6. Lera Lynn (at the Bishop in Bloomington), “Fire” Yet another cover makes my list. Lera Lynn was a favorite musical discovery this year; her album “The Avenues” has been making a lot of best-of-2014 lists for good reason. Her whole show at the Bishop was great and had that “you’re not going to be seeing this artist on a stage this tiny much longer” feel to it; I single out her cover of Bruce Springsteen’s “Fire” mainly because it was not only a great cover (YouTube it; she does cool things with this song!) but because it was a real pivot point in the show – starting with this song the setlist went somewhat out the window and the audience interaction kicked into high gear.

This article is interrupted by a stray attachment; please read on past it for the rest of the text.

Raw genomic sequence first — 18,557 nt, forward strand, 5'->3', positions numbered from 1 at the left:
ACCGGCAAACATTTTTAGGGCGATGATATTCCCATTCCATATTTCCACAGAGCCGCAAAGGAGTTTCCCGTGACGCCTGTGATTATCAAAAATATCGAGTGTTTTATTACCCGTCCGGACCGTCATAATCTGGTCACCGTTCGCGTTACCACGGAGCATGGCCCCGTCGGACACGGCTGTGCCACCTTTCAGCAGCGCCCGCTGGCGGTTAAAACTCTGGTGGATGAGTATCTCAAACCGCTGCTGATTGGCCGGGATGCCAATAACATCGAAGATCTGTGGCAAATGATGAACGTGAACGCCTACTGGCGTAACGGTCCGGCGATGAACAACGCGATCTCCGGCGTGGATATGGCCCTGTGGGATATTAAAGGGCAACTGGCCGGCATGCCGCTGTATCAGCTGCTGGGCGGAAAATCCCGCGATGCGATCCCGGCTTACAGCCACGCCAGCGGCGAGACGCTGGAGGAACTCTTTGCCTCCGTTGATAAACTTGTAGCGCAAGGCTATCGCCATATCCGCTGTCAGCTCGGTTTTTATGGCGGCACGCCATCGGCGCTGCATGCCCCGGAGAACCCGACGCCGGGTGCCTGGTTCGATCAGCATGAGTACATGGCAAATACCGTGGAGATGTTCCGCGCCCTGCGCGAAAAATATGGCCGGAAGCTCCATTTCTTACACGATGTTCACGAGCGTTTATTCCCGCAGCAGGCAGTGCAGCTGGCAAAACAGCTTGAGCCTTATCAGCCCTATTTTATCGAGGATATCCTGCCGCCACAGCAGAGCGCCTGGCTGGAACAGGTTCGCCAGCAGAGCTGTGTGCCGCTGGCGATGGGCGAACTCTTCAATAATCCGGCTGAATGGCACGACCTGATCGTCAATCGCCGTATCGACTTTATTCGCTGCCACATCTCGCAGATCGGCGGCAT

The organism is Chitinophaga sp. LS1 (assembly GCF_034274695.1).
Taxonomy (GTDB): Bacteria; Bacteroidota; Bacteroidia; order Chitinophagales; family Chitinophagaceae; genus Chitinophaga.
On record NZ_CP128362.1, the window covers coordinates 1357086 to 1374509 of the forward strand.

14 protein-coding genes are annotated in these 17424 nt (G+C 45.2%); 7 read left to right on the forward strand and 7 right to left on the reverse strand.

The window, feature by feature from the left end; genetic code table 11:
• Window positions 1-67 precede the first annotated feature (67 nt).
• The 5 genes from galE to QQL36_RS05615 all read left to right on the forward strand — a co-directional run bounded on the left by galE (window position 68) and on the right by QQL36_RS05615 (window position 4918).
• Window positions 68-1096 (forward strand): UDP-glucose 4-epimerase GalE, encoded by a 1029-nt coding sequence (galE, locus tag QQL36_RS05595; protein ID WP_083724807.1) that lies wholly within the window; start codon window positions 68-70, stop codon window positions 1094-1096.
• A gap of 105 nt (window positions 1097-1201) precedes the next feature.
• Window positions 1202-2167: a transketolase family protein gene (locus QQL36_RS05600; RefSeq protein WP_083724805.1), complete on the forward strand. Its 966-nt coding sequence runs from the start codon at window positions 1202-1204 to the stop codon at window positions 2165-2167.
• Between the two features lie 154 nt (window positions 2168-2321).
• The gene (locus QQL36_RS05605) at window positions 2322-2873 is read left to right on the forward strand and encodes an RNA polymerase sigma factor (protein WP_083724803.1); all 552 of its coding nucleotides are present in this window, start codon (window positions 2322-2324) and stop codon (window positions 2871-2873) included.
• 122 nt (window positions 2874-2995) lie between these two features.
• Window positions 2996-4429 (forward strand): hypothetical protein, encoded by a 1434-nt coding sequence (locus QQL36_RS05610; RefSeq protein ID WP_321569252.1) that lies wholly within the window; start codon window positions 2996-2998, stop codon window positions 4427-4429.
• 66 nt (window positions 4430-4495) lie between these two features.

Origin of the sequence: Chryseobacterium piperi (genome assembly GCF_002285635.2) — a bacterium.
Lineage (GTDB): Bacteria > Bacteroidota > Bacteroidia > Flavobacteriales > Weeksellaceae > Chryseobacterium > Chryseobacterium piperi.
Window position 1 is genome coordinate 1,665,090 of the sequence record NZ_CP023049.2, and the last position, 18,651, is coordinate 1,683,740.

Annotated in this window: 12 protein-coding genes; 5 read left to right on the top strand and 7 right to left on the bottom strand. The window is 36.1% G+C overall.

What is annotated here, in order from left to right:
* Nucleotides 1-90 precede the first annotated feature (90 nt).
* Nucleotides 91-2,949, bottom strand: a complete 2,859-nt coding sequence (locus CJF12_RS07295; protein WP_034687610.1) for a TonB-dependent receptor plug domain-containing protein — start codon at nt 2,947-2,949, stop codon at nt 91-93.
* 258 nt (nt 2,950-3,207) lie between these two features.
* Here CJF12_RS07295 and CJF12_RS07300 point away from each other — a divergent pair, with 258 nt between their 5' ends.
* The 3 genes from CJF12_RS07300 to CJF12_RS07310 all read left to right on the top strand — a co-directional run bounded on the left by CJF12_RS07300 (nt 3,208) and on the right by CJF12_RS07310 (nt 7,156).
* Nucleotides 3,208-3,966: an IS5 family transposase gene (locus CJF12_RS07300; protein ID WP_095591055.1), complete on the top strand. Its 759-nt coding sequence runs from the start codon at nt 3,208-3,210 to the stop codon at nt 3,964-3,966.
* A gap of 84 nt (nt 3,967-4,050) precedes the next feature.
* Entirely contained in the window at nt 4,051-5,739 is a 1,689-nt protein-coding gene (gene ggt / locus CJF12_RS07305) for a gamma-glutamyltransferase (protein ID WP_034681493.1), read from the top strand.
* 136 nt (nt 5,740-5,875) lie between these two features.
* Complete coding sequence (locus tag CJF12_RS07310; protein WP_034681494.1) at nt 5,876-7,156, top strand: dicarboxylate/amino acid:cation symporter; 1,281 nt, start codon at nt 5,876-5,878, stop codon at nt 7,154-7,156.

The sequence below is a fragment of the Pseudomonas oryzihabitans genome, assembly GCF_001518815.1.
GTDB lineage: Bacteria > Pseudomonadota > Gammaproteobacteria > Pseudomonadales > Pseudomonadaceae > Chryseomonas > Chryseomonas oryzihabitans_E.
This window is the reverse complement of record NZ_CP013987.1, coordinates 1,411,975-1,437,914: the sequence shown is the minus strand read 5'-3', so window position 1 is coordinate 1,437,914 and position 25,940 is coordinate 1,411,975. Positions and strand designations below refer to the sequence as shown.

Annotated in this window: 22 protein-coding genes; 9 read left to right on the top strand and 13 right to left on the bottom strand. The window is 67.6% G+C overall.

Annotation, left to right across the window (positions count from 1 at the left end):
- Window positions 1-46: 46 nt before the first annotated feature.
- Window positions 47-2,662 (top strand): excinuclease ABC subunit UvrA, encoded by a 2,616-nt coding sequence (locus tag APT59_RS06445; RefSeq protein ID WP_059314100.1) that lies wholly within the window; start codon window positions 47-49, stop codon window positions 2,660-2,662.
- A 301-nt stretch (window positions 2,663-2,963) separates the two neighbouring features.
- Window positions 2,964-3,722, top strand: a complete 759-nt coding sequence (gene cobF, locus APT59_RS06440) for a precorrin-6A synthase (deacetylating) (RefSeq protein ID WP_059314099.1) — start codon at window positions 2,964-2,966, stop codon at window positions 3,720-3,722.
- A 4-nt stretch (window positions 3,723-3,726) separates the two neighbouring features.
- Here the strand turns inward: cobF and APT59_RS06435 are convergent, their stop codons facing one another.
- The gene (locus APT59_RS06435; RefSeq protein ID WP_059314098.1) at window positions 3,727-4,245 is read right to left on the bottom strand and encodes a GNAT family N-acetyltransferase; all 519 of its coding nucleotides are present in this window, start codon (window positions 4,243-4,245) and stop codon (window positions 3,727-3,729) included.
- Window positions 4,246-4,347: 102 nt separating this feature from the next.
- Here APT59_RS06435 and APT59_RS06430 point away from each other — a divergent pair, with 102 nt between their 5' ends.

So that was 2014 – lots of other great moments too, of course. 2015 is shaping up nicely so far; I’ve got tickets for Iris DeMent, Keb’ Mo’, Glen Hansard, the Gaslight Anthem, and a U2 doubleheader in Chicago among others. As always I’ve got my eye out for announcements from my favorite artists and venues; in particular, I’m hoping Nils Lofgren will make use of some E Street downtime to play some stateside shows after his UK winter tour. (The Midwest would be lovely, but I’ll get on a plane for this one if I have to.)

It’s been a crazy year in the world, with a lot of things that just make me want to hide under my blankets and never leave my house again. Music helps. Ann Powers hit the nail on the head with her essay accompanying some best-of-the-year album picks. There are probably more important things in the world than so-and-so musician singing such-and-such song and giving me goosebumps – in fact, delete that “probably”! – but those moments kept me alive, kept me getting up in the morning, reminded me that the world is worth holding on to. And you know, that’s not such a small thing after all.


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Happy New Year!